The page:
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    1. My chiropractor used to be personal trainer (and likely gym bro) and now has arthritis in his 40s, so I’m guessing he overdid. I understand what you’re saying about barbells–it forces to you recognize and maintain balance, and that carries into everyday life.

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  1. Oh…I love this. The symbolism of counter-balancing…borne out of awareness…a pathway to restorative resets – or at least trends in the right direction. Such wisdom in the reminders you’ve shared — that it’s the small, daily, – throughout the day – postures, troublesome in the moment, but also damaging and destructive over time.
    I’m thinking about the stretching I just did even though I didn’t want to take the time with a pilates routine…but I did it anyhow. And…thanks for the giggle about the ‘snap, crackle, pop’. Gives me the shivers just thinking about it. 😉

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    1. Thanks, Vicki! Yes, I think it’s easy to forget how much of an impact–positive or negative–those small, recurring habits can have over time. The chiropractor shared that ‘snap, crackle, pop’ bit when criticizing other practitioners… funny, but also yikes! 🤪

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  2. Another great post, Erin, and I appreciate the reminder about the importance of small changes, habits, and counter-balancing. The message you share is so good, and you’ve earned the right to share it, which makes it all the more credible. 🤍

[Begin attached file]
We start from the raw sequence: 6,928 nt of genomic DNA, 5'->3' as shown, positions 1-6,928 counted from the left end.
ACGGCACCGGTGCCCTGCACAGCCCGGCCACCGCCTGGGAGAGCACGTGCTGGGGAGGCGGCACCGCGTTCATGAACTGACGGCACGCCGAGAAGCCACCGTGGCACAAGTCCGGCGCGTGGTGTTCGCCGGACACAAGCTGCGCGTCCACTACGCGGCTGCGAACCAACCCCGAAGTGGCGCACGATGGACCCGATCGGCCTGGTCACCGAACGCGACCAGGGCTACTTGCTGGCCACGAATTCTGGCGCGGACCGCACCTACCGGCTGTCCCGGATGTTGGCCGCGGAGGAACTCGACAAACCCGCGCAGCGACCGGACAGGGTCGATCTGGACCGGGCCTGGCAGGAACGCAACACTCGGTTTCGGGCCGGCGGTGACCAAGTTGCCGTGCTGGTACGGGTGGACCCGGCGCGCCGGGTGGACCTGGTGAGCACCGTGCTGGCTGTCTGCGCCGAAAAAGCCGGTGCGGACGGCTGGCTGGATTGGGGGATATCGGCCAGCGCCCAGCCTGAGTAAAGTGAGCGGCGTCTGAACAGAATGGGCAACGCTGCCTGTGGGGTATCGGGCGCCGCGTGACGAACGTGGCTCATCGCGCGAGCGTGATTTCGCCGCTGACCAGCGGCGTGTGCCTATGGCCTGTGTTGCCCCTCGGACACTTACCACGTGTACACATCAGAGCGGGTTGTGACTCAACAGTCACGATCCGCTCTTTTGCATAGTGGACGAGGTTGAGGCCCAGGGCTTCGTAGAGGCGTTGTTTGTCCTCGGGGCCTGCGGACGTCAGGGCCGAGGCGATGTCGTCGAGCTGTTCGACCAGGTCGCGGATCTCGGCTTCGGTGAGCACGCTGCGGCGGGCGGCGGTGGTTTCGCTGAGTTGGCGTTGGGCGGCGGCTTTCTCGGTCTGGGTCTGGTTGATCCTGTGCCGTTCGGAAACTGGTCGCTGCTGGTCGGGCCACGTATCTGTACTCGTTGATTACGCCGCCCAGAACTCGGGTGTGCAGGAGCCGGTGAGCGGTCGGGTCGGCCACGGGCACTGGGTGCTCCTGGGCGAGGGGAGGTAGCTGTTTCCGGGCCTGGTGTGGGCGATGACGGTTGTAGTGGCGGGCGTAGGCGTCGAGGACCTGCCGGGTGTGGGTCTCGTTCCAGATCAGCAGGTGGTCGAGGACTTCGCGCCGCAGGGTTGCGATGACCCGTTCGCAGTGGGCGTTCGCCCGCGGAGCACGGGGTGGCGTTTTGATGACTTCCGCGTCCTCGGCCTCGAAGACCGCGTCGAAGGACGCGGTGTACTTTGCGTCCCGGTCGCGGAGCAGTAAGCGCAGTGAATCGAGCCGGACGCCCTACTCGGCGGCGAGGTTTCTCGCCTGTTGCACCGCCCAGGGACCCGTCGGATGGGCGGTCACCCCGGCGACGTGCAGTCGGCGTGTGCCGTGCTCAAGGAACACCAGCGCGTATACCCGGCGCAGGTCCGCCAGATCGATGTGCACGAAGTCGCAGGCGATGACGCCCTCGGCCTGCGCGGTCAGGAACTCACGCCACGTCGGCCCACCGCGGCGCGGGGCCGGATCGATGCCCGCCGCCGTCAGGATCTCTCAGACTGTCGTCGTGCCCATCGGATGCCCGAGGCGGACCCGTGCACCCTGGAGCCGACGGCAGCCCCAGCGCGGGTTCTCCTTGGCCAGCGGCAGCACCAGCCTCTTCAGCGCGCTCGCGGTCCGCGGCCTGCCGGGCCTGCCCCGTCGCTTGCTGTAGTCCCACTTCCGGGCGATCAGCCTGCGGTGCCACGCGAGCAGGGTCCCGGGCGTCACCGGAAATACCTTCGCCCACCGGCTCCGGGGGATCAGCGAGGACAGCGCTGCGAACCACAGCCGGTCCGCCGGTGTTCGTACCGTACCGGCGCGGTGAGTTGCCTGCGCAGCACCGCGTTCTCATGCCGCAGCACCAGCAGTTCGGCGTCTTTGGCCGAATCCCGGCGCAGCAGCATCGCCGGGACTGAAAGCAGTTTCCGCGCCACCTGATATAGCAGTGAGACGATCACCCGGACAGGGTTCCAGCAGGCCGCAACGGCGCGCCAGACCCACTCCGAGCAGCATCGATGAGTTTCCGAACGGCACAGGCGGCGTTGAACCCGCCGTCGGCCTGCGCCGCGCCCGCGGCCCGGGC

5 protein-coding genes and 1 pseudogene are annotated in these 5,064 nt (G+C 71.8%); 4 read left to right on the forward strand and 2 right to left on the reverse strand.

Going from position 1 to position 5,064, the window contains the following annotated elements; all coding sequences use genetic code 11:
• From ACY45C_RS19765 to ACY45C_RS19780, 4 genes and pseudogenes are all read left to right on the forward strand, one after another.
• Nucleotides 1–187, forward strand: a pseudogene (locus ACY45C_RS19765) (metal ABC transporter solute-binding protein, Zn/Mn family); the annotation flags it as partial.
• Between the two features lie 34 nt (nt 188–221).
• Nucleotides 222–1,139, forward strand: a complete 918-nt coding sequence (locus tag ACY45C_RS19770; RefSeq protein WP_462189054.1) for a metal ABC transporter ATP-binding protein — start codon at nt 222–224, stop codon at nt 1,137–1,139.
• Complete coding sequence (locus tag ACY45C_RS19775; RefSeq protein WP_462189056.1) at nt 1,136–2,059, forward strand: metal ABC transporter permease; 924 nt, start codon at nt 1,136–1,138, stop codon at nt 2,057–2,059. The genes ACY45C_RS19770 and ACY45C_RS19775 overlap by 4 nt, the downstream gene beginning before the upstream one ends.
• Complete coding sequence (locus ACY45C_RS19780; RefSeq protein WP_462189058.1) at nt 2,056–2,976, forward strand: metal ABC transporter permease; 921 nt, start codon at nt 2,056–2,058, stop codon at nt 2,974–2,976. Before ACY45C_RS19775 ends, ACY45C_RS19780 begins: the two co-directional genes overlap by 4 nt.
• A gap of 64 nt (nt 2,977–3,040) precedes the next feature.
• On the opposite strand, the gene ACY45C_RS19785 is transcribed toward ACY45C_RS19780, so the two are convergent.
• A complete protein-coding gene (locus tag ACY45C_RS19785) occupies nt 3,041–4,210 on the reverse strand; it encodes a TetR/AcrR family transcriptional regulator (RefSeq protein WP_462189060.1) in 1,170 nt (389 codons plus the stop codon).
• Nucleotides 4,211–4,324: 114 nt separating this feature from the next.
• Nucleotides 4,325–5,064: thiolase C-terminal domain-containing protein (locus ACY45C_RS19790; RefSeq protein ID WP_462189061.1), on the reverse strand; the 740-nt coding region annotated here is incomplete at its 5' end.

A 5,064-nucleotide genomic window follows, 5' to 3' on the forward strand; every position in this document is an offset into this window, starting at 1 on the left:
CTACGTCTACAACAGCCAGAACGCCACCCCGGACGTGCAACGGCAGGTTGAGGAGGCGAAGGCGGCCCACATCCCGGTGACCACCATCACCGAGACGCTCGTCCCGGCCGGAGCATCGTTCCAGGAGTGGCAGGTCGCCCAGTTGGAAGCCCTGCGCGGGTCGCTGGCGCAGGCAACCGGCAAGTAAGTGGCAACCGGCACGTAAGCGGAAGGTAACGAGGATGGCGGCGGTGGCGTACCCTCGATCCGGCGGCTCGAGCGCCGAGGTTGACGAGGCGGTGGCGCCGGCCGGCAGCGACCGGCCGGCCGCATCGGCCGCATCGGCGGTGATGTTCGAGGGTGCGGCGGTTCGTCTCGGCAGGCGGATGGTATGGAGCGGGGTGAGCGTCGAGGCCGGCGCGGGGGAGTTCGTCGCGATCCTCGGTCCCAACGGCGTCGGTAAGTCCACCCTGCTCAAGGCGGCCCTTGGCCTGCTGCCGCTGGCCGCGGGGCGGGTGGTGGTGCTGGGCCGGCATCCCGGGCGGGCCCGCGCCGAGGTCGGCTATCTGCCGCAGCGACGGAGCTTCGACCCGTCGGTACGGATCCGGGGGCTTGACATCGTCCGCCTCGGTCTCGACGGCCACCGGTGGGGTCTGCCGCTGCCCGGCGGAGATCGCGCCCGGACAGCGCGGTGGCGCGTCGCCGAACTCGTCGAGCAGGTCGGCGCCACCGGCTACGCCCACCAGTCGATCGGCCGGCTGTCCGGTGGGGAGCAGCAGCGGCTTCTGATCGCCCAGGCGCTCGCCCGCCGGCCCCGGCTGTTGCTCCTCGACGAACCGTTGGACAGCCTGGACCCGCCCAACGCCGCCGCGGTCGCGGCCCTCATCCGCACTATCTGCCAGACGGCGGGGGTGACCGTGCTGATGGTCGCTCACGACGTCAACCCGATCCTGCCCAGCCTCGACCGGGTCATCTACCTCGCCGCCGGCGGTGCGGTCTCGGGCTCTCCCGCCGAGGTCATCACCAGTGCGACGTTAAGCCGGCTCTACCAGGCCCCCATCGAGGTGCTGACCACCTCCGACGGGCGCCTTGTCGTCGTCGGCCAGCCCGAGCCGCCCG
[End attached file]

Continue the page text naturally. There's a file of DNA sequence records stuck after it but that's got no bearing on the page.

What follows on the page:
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  3. Years ago I had a chiropractor readjust my spine to correct more than 2″ height difference between my shoulders, resulting in less discomfort. It’s a gradual, multi visit process, because our muscles and bones are only able to make incremental changes at one time. In order to keep the good work he did going, I had to forfeit wearing cute but heavy purses on one shoulder and switch instead to backpacks. Luckily there are some cute ones, so I don’t feel stuck with student styles.

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      1. Yes, it is. When he first told me the process, I honestly thought it was a way to rake in money, but since insurance paid, I decided to just go along with it. I found out that thus was exactly the process my body took to heal. When we fully cooperate in our healing, we reap the full benefits.

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  4. Lovely post. It’s taken me a long time, but I’ve come to actually appreciate the struggles and sorrows that I’ve faced. My wife and I were just talking about this. We had some tough health struggles early in our marriage. Now I look back on them with gratitude for making us stronger. The counter-balance gave us the skills we needed to flourish. Wonderful post, thanks for sharing!

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    1. Thank you for the kind and thoughtful comment, Brian! It’s beautiful that you’re able to look back on the challenges with appreciation. When faced with difficulties, we can either choose to overcome them or succumb to them–that decision changes everything. My boyfriend and I are coming up on ten years together and most of that time we have both been ill (due to a recently discovered environmental toxin), and I can relate. It’s not been fun, but I’ve grown for it and learned many valuable lessons from it, and feel immense gratitude for the journey.